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Learn BJT from very basics to Advance level
The Bipolar Junction Transistor is a semiconductor device which can be used for switching or amplification
This Course deals with basics of BJT, BJT characteristic's, BJT biasing Techniques( Fixed bias, collector to Base bias and voltage divider bias), BJT amplifiers ( CB, CE, CC amplifiers), small signal model of BJT( Hybrid model ), Feedback amplifiers, Oscillators ( RC and LC ), Multistage amplifiers and Power amplifiers.
If we now join together two individual signal diodes back-to-back, this will give us two PN-junctions connected together in series which would share a common Positve, (P) or Negative, (N) terminal. The fusion of these two diodes produces a three layer, two junction, three terminal device forming the basis of a Bipolar Junction Transistor, or BJT for short.
Transistors are three terminal active devices made from different semiconductor materials that can act as either an insulator or a conductor by the application of a small signal voltage. The transistor’s ability to change between these two states enables it to have two basic functions: “switching” (digital electronics) or “amplification” (analogue electronics). Then bipolar transistors have the ability to operate within three different regions:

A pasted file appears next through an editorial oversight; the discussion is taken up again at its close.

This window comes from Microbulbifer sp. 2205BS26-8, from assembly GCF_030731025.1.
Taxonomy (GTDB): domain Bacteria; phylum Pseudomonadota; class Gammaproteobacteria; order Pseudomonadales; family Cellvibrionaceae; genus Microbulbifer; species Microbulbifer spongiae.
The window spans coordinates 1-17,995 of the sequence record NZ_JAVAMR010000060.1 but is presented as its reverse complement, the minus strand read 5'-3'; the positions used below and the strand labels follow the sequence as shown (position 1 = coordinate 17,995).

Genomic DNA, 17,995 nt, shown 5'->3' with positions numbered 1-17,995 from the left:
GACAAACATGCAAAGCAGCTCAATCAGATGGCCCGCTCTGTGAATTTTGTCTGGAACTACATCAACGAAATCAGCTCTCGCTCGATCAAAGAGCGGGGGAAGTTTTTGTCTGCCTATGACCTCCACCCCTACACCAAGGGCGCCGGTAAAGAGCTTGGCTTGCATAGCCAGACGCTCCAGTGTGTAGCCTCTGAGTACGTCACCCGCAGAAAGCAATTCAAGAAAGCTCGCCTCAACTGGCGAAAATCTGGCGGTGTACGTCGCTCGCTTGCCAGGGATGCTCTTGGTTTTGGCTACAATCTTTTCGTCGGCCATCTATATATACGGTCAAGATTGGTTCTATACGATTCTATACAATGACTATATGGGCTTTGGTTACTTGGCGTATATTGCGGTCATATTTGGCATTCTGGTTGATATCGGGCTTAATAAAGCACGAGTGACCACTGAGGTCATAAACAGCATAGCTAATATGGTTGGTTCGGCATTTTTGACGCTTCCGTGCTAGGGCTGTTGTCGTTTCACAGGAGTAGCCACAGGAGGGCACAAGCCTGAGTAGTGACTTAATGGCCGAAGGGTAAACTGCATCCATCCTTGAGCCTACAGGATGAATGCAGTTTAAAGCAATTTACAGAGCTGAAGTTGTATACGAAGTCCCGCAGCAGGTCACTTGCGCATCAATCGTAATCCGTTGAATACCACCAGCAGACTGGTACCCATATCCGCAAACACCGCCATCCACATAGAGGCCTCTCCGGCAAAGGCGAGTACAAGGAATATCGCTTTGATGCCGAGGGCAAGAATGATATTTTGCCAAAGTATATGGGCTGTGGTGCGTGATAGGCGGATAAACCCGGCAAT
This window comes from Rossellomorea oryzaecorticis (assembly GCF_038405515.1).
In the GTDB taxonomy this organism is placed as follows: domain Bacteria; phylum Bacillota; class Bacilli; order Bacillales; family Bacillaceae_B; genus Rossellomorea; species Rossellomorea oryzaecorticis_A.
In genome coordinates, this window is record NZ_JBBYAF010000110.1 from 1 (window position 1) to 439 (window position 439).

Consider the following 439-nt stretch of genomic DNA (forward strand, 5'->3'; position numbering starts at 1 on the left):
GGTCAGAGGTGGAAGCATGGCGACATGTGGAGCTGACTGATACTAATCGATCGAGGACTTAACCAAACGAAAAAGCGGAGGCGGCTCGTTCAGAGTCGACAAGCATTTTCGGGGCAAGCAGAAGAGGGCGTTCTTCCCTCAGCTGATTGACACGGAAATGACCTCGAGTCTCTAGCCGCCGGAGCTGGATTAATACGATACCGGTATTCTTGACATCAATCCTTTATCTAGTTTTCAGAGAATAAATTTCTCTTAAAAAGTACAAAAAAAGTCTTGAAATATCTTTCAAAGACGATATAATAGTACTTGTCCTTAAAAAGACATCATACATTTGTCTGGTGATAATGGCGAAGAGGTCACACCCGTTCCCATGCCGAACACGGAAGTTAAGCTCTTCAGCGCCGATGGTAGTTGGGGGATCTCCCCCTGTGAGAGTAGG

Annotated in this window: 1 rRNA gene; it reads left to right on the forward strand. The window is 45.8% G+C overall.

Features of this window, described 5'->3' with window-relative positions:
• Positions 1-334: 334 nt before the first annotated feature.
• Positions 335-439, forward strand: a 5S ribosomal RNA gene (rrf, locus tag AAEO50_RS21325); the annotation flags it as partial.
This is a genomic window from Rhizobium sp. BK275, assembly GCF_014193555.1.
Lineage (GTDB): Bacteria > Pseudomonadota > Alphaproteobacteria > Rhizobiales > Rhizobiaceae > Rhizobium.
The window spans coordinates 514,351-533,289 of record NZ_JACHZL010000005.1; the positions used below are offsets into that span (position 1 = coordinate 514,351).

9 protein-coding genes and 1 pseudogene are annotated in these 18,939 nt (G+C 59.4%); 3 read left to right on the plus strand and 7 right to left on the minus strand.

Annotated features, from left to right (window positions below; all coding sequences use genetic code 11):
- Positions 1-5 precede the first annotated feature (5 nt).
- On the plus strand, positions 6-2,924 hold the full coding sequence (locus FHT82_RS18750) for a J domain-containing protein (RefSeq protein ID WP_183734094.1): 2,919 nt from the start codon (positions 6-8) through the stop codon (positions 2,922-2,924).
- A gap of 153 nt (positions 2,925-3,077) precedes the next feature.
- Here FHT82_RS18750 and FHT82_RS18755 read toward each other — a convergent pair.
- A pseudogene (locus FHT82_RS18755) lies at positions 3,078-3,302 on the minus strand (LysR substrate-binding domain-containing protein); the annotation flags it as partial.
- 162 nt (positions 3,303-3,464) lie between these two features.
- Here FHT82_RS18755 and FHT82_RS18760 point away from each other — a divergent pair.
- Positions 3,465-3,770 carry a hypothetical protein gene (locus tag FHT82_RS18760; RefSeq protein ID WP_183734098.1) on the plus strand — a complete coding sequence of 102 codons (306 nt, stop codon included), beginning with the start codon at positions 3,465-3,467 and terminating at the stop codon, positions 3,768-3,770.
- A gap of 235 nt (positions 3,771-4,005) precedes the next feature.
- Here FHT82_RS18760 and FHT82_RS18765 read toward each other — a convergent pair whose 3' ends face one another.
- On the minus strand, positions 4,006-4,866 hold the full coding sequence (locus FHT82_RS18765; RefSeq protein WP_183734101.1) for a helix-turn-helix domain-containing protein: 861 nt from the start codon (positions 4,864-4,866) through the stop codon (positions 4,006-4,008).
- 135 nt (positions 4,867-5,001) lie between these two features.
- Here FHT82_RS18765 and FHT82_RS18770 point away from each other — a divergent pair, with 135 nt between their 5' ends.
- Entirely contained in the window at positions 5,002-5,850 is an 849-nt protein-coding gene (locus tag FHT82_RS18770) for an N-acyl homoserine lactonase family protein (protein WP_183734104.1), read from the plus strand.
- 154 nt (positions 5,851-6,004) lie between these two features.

Active Region – the transistor operates as an amplifier and Ic = β*Ib
Saturation – the transistor is “Fully-ON” operating as a switch and Ic = I(saturation)
Cut-off – the transistor is “Fully-OFF” operating as a switch and Ic = 0
The word Transistor is a combination of the two words Transfer Varistor which describes their mode of operation way back in their early days of electronics development. There are two basic types of bipolar transistor construction, PNP and NPN, which basically describes the physical arrangement of the P-type and N-type semiconductor materials from which they are made.
The Bipolar Transistor basic construction consists of two PN-junctions producing three connecting terminals with each terminal being given a name to identify it from the other two. These three terminals are known and labelled as the Emitter ( E ), the Base ( B ) and the Collector ( C ) respectively.
Bipolar Transistors are current regulating devices that control the amount of current flowing through them from the Emitter to the Collector terminals in proportion to the amount of biasing voltage applied to their base terminal, thus acting like a current-controlled switch. As a small current flowing into the base terminal controls a much larger collector current forming the basis of transistor action.
The principle of operation of the two transistor types PNP and NPN, is exactly the same the only difference being in their biasing and the polarity of the power supply for each type.